Want to make the most of your visit to the Eyre Peninsula? We’ve got you covered with this 5-day parks itinerary.
South Australia’s Eyre Peninsula boasts abundant wildlife and rugged coastline, but it's best-known for its world-famous aquatic activities.
If you’re adventure seeking, national parks on the Eyre Peninsula are for you.
The region boasts the popular Lincoln and Coffin Bay national parks at the bottom of the peninsula, but there’s so much more the region has to offer.
In fact, with so much to see and do, you’ll need to set aside a few days to truly experience the hidden gems of the fabulous EP.
Local rangers in the region’s national parks have kindly put together an itinerary to help you make the most of your next visit. Here are their tips:
Day 1: Begin your Eyre Peninsula experience in Whyalla
If you’re travelling from Adelaide, Whyalla is the first point you’ll reach on the Eyre Peninsula. It’s about a 4-and-a-half hour drive to get there.
Whyalla is brimming with wildlife to observe – from both under the sea and above.
One of the most well-known wildlife experiences takes place from May to August when giant Australian cuttlefish swarm into rocky areas in the shallow waters off the coast of Whyalla to mate and lay their eggs.
It’s the only known location in the world where this happens, making it an amazingly unique experience.
The region’s Cuttlefest program gives visitors plenty of opportunities to see these magnificent creatures up close.
If getting into the water isn’t your thing, you can still experience the magic of these creatures by visiting the Whyalla Visitor Information Centre and Whyalla Maritime Museum, grabbing a pair of the VR goggles and trying a virtual dive. At least you’ll stay dry this way!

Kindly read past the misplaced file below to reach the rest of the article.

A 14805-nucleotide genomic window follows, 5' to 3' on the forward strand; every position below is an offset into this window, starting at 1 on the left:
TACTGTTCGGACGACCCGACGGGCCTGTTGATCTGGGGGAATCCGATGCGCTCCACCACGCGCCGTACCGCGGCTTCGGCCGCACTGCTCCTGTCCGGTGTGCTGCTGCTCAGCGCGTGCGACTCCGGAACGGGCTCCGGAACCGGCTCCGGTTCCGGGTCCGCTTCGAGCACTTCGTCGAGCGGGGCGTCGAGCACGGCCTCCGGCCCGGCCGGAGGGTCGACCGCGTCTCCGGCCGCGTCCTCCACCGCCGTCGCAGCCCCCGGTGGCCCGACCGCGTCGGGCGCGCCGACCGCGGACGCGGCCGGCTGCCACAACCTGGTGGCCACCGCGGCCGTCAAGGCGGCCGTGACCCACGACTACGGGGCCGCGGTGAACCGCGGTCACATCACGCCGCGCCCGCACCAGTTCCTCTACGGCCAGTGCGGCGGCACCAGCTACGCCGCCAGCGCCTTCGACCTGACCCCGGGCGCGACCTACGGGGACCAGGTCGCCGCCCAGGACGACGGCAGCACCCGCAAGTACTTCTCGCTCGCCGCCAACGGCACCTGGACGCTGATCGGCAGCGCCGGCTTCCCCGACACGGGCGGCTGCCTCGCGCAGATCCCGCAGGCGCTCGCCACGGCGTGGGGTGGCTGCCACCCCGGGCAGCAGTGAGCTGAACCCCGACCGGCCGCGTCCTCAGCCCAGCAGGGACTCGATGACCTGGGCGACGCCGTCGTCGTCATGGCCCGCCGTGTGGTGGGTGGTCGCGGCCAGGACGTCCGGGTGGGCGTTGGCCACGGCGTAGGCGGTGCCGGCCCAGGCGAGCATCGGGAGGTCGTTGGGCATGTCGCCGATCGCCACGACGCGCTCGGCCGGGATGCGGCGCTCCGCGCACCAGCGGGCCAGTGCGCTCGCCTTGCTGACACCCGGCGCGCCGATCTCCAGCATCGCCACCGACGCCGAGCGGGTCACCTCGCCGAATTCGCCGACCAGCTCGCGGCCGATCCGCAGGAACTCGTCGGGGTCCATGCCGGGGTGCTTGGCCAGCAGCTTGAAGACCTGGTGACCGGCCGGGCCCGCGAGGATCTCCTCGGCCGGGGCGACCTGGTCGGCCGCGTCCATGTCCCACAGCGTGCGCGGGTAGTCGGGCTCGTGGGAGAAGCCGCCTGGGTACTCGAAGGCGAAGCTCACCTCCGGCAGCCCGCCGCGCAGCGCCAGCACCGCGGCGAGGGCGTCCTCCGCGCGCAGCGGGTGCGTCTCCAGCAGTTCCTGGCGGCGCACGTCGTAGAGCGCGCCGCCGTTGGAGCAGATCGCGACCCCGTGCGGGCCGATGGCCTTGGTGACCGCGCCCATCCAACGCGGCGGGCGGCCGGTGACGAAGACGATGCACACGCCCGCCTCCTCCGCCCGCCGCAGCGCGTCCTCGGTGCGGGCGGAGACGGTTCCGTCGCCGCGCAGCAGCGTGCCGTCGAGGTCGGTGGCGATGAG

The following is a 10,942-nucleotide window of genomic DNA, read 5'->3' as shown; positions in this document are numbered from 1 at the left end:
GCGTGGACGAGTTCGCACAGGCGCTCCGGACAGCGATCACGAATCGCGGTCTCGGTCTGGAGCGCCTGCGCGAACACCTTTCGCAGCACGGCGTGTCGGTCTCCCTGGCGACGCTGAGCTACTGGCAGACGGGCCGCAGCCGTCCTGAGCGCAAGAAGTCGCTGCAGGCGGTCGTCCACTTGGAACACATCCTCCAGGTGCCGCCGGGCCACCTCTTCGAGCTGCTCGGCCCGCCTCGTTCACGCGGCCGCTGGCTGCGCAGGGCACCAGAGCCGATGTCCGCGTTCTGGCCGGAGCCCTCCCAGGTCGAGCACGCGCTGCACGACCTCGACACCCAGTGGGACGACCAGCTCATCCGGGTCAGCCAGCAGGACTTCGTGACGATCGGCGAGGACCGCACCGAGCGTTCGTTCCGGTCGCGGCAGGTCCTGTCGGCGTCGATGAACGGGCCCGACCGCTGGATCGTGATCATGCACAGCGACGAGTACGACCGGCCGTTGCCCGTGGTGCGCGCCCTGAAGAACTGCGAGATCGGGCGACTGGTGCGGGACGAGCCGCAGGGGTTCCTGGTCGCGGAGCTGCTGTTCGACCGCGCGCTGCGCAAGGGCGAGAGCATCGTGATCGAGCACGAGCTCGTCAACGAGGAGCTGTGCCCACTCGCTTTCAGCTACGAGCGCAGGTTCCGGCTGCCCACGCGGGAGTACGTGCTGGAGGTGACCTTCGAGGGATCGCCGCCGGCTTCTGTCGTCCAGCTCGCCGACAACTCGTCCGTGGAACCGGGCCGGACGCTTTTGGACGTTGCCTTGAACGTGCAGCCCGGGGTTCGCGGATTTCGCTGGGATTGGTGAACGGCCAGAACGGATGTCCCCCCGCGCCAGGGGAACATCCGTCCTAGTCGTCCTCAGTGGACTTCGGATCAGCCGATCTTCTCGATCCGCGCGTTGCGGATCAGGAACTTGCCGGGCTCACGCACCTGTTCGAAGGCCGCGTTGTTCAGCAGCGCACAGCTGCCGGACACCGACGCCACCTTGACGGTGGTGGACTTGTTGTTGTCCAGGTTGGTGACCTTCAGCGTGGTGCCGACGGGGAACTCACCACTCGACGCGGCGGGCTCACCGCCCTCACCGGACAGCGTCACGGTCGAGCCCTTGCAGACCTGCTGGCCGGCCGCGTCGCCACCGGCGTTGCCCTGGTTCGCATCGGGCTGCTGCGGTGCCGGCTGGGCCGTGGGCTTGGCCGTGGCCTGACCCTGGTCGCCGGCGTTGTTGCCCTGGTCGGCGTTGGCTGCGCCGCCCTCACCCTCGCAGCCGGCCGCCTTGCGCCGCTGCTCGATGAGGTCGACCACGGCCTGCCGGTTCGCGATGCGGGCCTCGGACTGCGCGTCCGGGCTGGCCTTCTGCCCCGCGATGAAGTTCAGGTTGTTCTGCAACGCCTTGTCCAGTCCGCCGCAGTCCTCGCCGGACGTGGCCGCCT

Top tip: Read our stories to find out everything you need to know about giant cuttlefish. And if you can’t get there, experience what it’s like to swim with giant cuttlefish from your own home.
While you’re visiting Whyalla, check out Whyalla Conservation Park and try the Wild Dog Hill hike.
On this short trail, you’ll be rewarded with expansive views over the semi-arid plains of myall trees and bluebush. Take your binoculars and spot a euro or Australian kestrel on the cliffs.
Whyalla Conservation Park is located about 10 km north of Whyalla, and is dominated by the red and purple sandstone Wild Dog Hill. The hill plays a significant role in the traditions of Aboriginal people, being part of stories that teach the importance of providing constant care for babies and obeying instructions.
Day 2: Drive to Gawler Ranges National Park
After breakfast, jump back into the car and head for Gawler Ranges National Park. The drive will take you about 4 hours from Whyalla.
If you’re keen to stay in the park, there are 6 campgrounds you can choose from, otherwise the closest accommodation is the Pondanna Outstation, which has been restored by the Friends of Gawler Ranges volunteer group and is available for short-term stays.
The national park has so much to see and do. Take the time to admire the most dramatic rock formations in the park – the Organ Pipes, which are some of the largest volcanic rhyolite formations in the world.
And make sure you visit the Kolay Mirica Falls at sunset to see the stunning orange-red rocks at their glowing best.